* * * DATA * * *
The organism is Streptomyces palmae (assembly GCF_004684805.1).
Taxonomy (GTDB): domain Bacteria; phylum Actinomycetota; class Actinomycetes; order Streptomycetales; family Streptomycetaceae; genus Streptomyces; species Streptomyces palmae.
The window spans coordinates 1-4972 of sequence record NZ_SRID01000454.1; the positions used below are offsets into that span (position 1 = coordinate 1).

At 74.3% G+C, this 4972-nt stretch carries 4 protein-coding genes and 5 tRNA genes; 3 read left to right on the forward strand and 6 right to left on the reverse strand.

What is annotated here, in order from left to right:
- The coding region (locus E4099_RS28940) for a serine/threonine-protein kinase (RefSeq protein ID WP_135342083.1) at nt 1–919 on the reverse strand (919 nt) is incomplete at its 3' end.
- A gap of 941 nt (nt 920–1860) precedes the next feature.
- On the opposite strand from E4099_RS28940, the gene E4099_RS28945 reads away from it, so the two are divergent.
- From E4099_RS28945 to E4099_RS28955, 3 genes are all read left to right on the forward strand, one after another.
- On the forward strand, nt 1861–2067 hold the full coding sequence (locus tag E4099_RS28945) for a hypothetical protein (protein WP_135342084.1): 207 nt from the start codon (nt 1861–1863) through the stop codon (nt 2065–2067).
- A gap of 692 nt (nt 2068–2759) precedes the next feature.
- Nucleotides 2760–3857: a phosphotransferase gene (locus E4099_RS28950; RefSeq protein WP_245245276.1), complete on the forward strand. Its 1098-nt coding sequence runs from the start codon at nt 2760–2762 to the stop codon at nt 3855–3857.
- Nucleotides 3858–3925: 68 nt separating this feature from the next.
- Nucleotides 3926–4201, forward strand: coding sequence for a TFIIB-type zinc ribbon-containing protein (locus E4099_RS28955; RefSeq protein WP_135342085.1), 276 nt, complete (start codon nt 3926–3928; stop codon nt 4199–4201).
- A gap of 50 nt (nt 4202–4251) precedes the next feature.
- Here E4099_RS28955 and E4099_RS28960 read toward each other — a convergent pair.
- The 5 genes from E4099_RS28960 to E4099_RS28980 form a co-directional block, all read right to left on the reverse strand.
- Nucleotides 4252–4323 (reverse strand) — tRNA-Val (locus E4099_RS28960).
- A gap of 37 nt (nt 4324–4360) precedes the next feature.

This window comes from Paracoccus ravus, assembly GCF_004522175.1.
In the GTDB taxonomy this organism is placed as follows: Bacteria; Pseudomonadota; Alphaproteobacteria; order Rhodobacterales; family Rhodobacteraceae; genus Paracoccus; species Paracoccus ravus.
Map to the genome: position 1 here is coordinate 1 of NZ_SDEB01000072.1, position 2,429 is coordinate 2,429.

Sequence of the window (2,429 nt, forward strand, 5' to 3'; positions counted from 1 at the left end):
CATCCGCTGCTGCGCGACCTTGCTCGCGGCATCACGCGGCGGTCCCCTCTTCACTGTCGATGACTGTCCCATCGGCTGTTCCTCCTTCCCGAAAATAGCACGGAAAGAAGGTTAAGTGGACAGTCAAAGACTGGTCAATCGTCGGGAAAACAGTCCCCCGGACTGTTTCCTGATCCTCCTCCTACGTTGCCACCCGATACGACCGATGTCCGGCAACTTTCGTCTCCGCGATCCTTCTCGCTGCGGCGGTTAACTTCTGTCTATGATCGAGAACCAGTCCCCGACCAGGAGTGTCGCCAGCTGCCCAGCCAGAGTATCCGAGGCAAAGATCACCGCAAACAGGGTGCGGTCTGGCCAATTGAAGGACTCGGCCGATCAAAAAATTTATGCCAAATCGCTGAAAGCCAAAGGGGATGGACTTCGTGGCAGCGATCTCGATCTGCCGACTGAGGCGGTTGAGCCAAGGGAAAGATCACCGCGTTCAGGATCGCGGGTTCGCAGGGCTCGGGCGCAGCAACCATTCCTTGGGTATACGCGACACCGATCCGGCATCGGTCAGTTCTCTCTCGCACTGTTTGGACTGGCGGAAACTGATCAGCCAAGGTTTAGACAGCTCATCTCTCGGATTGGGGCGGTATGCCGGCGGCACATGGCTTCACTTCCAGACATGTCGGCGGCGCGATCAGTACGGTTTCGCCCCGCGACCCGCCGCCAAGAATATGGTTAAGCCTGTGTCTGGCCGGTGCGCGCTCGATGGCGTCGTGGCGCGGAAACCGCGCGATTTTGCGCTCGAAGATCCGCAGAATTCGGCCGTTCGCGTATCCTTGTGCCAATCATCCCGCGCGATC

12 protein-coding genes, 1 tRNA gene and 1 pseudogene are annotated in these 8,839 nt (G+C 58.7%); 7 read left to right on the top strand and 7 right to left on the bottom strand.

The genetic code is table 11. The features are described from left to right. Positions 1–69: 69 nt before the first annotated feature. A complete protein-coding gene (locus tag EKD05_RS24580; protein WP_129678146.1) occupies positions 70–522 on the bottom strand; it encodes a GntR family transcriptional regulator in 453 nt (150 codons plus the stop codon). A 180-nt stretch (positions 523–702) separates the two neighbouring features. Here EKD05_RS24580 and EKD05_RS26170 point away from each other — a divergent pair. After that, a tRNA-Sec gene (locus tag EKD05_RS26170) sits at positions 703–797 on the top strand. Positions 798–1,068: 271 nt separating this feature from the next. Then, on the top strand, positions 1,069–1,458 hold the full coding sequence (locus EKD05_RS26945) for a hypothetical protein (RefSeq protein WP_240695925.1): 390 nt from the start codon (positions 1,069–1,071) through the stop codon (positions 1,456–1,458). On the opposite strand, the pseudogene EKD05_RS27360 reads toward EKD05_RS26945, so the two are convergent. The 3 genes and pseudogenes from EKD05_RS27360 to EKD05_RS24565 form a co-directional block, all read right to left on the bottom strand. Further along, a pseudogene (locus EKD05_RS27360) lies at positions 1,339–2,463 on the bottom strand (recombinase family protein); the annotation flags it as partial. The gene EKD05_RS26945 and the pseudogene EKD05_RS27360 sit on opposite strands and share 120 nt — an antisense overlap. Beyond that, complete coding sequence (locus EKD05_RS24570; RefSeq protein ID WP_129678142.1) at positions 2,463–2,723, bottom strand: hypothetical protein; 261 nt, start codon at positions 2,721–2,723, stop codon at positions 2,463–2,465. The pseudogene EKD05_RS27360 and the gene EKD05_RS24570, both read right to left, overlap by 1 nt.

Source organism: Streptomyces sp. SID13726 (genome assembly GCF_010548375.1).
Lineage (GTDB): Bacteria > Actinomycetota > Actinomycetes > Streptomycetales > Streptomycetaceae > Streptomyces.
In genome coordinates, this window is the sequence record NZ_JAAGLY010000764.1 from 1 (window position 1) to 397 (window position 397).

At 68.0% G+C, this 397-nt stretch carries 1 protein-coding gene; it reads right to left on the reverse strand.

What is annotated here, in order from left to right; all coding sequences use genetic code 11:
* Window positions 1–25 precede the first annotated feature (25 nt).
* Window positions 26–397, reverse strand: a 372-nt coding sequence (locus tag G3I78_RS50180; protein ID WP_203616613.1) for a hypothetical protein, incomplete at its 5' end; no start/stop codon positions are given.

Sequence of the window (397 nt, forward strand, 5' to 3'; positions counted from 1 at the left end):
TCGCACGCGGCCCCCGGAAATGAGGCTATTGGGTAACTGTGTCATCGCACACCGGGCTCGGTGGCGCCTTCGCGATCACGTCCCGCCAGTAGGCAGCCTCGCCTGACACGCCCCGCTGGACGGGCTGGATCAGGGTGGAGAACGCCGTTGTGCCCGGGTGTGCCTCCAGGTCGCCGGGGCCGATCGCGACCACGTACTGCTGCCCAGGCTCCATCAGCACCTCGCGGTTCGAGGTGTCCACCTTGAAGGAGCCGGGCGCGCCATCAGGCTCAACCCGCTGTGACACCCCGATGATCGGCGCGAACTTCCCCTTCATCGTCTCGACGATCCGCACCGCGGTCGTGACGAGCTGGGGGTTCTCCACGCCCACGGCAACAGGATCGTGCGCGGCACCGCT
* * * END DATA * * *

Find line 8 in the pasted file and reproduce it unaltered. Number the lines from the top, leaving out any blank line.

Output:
- On the opposite strand from E4099_RS28940, the gene E4099_RS28945 reads away from it, so the two are divergent.